Hosokawa, Morihiro


Hosokawa, Morihiro
▪ 1994

      In his maiden speech before the Japanese Diet (parliament) in August, Prime Minister Morihiro Hosokawa advocated "responsible change" and promised to make Japan a country of "quality and substance." The words signaled a break with the old political order, which had sunk the nation into a quagmire of corruption and stifled reforms.

      Cleaning up politics to regain public trust became the keynote of the new Cabinet; the prime minister was publicly staking his political future on the implementation of political reforms before year's end. Specifically, the new government planned to replace multimember constituencies with ones mixing single-member constituencies with proportional representation. Another goal was to tighten rules on campaign funding. Hosokawa pushed reform bills through the lower house in mid-November and scored points in his handling of foreign policy. Seeking to reassure Japan's Asian neighbours, he opened up a new era of understanding and partnership by unequivocally apologizing for Japanese "aggression and colonial rule." No other Japanese leader had ever made such a statement. Hosokawa also set out to get the derailed economy back on track by giving priority to ordinary consumers, but his attempts to deregulate and decentralize the economy met strong opposition. By year's end Hosokawa was himself admitting some disappointment in what he had been able to accomplish.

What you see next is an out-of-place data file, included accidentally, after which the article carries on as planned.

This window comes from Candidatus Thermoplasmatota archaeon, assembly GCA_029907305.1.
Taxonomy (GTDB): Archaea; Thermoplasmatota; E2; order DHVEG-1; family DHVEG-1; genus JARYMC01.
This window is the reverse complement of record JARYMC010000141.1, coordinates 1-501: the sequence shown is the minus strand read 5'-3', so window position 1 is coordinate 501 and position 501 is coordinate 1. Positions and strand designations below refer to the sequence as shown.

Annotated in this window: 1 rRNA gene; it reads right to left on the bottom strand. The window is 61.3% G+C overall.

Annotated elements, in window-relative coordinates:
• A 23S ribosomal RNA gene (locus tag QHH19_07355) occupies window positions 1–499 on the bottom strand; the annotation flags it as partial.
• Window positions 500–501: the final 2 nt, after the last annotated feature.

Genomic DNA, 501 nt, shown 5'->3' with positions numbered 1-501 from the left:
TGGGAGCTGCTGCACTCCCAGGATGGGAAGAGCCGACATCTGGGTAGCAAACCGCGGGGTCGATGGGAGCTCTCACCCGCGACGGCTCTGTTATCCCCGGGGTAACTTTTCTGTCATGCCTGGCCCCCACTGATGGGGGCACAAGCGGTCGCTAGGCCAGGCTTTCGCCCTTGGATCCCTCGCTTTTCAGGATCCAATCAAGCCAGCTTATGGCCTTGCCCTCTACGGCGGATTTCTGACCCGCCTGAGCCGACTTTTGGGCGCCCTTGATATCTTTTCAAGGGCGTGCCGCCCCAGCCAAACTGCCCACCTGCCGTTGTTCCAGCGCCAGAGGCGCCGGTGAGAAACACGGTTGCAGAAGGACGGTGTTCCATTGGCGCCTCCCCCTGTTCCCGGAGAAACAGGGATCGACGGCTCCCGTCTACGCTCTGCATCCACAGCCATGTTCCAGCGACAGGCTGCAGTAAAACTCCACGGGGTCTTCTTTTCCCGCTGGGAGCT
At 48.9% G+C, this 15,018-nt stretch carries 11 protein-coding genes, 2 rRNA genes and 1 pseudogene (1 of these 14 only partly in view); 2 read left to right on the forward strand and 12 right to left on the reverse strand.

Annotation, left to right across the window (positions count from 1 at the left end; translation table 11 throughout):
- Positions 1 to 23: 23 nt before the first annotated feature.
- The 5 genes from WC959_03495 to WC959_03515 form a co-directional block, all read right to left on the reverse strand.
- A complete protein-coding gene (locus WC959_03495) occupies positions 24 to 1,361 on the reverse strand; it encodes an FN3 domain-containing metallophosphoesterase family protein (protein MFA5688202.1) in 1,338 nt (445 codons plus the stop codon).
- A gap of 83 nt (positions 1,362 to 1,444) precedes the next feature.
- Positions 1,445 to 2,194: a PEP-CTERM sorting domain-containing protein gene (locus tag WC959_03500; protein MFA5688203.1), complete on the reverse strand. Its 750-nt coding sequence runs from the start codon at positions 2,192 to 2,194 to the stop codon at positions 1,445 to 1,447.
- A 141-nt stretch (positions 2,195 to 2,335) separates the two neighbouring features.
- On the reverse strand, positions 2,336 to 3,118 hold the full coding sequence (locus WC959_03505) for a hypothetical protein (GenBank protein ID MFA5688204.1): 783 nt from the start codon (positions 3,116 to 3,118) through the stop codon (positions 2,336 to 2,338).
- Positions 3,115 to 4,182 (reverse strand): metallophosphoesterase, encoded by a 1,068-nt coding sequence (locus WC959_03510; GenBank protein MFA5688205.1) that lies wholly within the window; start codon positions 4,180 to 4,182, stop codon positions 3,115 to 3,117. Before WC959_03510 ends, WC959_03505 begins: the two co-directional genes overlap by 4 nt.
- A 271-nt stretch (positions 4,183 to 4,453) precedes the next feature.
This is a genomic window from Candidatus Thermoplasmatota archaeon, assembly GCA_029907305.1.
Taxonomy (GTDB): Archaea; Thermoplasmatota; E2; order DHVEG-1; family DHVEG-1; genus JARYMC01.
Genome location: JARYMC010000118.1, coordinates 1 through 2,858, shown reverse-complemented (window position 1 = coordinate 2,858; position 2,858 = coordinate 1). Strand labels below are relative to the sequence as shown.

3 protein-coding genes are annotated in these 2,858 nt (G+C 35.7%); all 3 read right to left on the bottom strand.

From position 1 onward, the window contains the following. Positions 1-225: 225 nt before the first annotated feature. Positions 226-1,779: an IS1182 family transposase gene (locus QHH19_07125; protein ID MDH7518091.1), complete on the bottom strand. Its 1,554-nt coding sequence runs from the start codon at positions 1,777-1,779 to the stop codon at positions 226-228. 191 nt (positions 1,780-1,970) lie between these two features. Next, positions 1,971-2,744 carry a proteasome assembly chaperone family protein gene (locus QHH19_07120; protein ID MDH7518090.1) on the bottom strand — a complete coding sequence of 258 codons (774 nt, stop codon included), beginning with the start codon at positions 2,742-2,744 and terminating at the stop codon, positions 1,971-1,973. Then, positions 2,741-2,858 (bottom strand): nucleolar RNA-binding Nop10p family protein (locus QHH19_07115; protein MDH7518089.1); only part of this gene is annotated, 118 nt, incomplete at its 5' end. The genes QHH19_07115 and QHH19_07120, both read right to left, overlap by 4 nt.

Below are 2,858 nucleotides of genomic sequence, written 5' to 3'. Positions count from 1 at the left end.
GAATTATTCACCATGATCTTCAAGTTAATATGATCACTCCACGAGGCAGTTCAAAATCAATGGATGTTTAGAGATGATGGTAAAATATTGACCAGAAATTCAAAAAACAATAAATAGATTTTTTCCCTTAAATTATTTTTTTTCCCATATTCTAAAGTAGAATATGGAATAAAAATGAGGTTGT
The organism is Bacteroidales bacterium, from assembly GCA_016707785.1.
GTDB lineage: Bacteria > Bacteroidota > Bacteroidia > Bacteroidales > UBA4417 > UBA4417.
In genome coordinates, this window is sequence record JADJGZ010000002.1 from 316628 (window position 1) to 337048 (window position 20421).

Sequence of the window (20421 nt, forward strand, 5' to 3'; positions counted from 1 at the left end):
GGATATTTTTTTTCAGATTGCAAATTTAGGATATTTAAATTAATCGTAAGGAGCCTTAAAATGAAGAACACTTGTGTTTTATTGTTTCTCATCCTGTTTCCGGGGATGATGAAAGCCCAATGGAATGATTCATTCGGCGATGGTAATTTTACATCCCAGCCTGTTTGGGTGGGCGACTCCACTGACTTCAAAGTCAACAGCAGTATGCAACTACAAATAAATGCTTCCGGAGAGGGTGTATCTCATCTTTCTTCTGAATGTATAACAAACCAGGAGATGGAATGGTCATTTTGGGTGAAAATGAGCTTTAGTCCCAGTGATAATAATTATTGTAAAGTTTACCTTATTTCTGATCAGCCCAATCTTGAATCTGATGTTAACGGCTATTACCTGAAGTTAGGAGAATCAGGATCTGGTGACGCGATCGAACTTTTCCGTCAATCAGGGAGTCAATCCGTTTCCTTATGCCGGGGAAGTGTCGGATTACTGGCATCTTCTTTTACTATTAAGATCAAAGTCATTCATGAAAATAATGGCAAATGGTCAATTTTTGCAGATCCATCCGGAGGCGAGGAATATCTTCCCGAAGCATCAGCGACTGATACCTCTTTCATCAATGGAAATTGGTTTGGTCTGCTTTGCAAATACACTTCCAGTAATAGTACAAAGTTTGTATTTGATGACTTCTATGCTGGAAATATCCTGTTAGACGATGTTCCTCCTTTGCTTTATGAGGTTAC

Hosokawa was born on Jan. 14, 1938, in Kumamoto prefecture. His direct ancestors were among the most famous of Japan's historical figures. After graduating in 1963 from Sophia University, a Roman Catholic institution in Tokyo, Hosokawa became a journalist with the Asahi shimbun. In 1971 he entered politics and became the youngest person ever elected to the (upper) House of Councillors. He served two six-year terms, spent eight years as governor of Kumamoto, then returned to national politics. Disillusioned with the scandal-ridden Liberal-Democratic Party (LDP), Hosokawa bolted the party in September 1990 and in May 1992 founded the Japan New Party (JNP). A mere two months later, he and three other members of the JNP won seats in the upper house. In the historic July 18 national elections, which ended the LDP's 38-year hold on the government, the JNP snared 36 seats in the House of Representatives. With the support of seven parties, Hosokawa was unexpectedly elected prime minister on August 6.

      Although Hosokawa's rainbow Cabinet initially was given little chance of survival, the prime minister continued to enjoy record-high popularity ratings and a rather favourable press. The Japanese seemed somewhat awed by the aristocratic diffidence of their new leader, whose political style was perceived as a shrewd combination of new and old ways. He described himself and U.S. Pres. Bill Clinton as "leaders of the same generation, both calling for change" to meet the challenges of a world in transition.

      (GERD LARSSON)

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Universalium. 2010.

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